cootiestark1

I just had a big birthday. When I reached 40, I was irked, because I felt the compulsion to accept certain realities about my life and where it might not go in the future.  Having not won an Olympic Gold medal to date, chances were it wasn’t going happen in my lifetime, nor would I be discovered the following month as America’s next Supermodel or win a Nobel Prize in anything.  I didn’t have regrets about the decisions that had shaped my life: I had a wonderful husband, two beautiful kids, meaningful work and more, but my life no longer felt a clean slate of possibility

At 50, I really don’t care about all that anymore. It is much easier to appreciate myself and others as creatures all the more wonderful for our imperfections. I feel much more gratitude than yearning. Although, to be entirely truthful, I can’t say that I found birthday greetings from AARP in the form of an invitation to join the legion of the aging and Blues Cross’ invitation to get my first colonoscopy cause for celebration.

More than anything else, it is my work with Music Maker artists that has shaped this optimism over the past decade.  I’ve witnessed dozens of musicians transform their careers and lives in the 60s and 70s – it ain’t over till it’s over. All it takes is a willingness to take a little risk and open your mind.

Requiem for Cootie Stark
Eulogy at funeral services
April 19, 2005, Greenville, SC

“I know he was born Johnny Miller – but to me and thousands of music lovers around the world this dear man will be remembered as Cootie Stark, the King of the Piedmont Blues.

Cootie was born 1926 in Abbeville, SC. As a child he couldn’t see well enough to spend much time in school – so instead he spent his time with his guitar and began to sing. He learned much from the music of his Uncle Chump, Baby Tate and other musicians in his community.

We met Cootie in 1995.  Tim had just started Music Maker and we had a theory: If you take a great musician who may have fallen on hard times and get them a proper instrument and a respectable stage they will rise to the occasion.

And rise Cootie did  – he took our mission to heart and worked hard, playing any sort of gig we could book, practicing guitar and rekindling old songs to broaden his repertoire.

In 1997, at the age of 71 he launched a new career for himself when he opened for Aretha Franklin at the Newport Rhythm & Blues Festival. And as the years went by, throughout his 70s, we just marveled at how he got better and better. Cootie proved our theory right.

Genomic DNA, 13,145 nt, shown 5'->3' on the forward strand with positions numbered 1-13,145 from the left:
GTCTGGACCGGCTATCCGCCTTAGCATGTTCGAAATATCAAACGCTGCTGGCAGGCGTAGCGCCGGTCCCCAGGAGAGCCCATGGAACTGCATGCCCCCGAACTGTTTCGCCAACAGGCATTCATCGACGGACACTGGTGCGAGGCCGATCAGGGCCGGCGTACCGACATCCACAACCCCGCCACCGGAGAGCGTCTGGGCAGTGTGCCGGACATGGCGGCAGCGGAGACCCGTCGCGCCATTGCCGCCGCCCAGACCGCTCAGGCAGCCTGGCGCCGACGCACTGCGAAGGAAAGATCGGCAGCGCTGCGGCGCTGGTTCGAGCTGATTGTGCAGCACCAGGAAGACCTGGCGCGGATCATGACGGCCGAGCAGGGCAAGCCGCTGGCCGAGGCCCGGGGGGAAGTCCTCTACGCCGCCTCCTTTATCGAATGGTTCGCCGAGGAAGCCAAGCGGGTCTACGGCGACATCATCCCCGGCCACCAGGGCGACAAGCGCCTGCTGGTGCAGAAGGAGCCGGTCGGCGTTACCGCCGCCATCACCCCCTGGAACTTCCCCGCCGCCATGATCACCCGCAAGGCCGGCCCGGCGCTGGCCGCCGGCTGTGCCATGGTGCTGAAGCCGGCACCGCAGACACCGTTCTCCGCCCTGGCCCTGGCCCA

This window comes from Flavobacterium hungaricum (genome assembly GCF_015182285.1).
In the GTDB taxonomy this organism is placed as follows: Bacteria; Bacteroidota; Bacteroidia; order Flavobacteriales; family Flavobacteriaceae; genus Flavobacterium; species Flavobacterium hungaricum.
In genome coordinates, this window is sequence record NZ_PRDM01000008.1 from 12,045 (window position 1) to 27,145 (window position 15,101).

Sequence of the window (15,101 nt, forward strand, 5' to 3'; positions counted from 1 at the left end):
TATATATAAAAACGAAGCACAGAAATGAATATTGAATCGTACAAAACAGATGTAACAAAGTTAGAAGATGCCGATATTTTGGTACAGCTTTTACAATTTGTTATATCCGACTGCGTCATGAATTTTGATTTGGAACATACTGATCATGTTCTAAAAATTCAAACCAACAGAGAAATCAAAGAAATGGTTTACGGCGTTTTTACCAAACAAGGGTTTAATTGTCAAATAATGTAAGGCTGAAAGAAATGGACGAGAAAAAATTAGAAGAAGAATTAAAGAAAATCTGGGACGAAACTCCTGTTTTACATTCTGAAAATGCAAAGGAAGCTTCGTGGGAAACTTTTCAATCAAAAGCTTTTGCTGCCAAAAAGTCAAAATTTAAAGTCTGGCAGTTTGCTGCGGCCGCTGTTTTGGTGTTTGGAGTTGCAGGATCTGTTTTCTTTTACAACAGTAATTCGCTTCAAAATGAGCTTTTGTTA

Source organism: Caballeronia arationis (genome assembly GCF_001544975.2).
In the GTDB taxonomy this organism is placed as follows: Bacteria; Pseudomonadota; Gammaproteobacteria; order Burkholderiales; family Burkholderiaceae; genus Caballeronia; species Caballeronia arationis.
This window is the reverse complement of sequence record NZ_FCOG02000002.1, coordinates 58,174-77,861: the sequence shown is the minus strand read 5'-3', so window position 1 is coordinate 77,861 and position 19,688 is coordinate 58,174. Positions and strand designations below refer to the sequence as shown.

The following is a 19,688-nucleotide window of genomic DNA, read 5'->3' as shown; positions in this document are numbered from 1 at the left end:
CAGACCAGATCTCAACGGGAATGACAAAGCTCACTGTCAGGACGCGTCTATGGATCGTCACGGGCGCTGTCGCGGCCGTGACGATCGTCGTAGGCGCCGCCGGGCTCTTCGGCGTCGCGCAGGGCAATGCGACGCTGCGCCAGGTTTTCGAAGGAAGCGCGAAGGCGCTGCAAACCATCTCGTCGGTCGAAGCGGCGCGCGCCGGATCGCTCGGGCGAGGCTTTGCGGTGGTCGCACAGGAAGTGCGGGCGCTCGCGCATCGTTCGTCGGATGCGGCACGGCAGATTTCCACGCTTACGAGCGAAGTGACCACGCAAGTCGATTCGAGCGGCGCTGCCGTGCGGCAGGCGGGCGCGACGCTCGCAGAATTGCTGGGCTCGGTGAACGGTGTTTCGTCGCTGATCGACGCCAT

Although blind since a young man, Cootie never let his disability limit his experience of the world and he traveled far and wide. He loved nothing more than to go to new lands and share his special gift of music – New York, LA, Cleveland, San Francisco, Atlanta, Birmingham, Memphis, Boston, Chicago, Dallas, Austin, Vegas – THE BLUES was on the move with Cootie.

He was absolutely intrepid and although blind thought nothing of traveling alone to a city he had never been before- Planes, trains, cars, buses, boats – and he hated boats – but he was already ready to go. What inspired us most is that he never complained. The strange food, hotels, the long, late hours – he embraced it all and kept his companions laughing all the while.

He toured with Taj Mahal, played the Lincoln Center, the Chicago Blues Festival and dozens of other festivals and clubs; This month he was scheduled to perform at the finest festival in the land, the New Orleans Jazz and Heritage festival.

Cootie Stark was Music Maker’s greatest ambassador introducing countless donors to our cause and in the nearly 10 years we worked with him he performed hundreds of sets all across America, Europe and Costa Rica.

Cootie issued 2 CDs in his lifetime, Sugar Man in 1999 on the Cello Recordings label and Raw Sugar on the Music Maker label in 2002. He is a featured voice on Sol: Volume Blue and also appears in the book and CD set Music Makers: Portraits and Songs from the Roots of America.  He completed work on a new solo CD this past December.

He and several other Music Maker artists worked with Kenny Wayne Shepherd last spring on DVD set due out this summer and Cootie also starred in the documentary Living the Blues which we hope to issue as a DVD this fall.

The South Carolina General Assembly and the Arts Commission named Cootie Stark a recipient of the 2005 SC Folk Heritage Award.

Cootie was a man of tremendous faith and terrific joy. People adored him wherever he went.  He had such an open heart and was always ready to make a new friend.  Rock stars, millionaires, mechanics or waitresses – they were all the same to Cootie. He always had time for a chat and a good story.

Cootie made you feel like you counted. One way he did this was by giving you a new name – I was Dee Dee and among our friends he christened Wanika the Wanika, Ole Tim, Jacki the Jacki, Dannyland – and 50 years from now our good buddy Christopher Uhler will still be known as Christmas.

Cootie touched the lives of thousands with his unique, acoustic blues and uplifting testimony. He leaves behind hundreds of friends, many of which came to see him in his last weeks. His legacy lives on through his own Piedmont Blues and the joyous remembrance of his warm, open smile, ready laugh and immense faith.

It is hard to say good-bye to this very dear friend. But, he was so adamant, so completely certain that he would spend eternity in the Promised Land. In his confidence, I find comfort knowing that already he is smiling down at us, saying “Dee Dee, you’re sooo right.”  We love you, Cootie – you’ll be with us always.”

 

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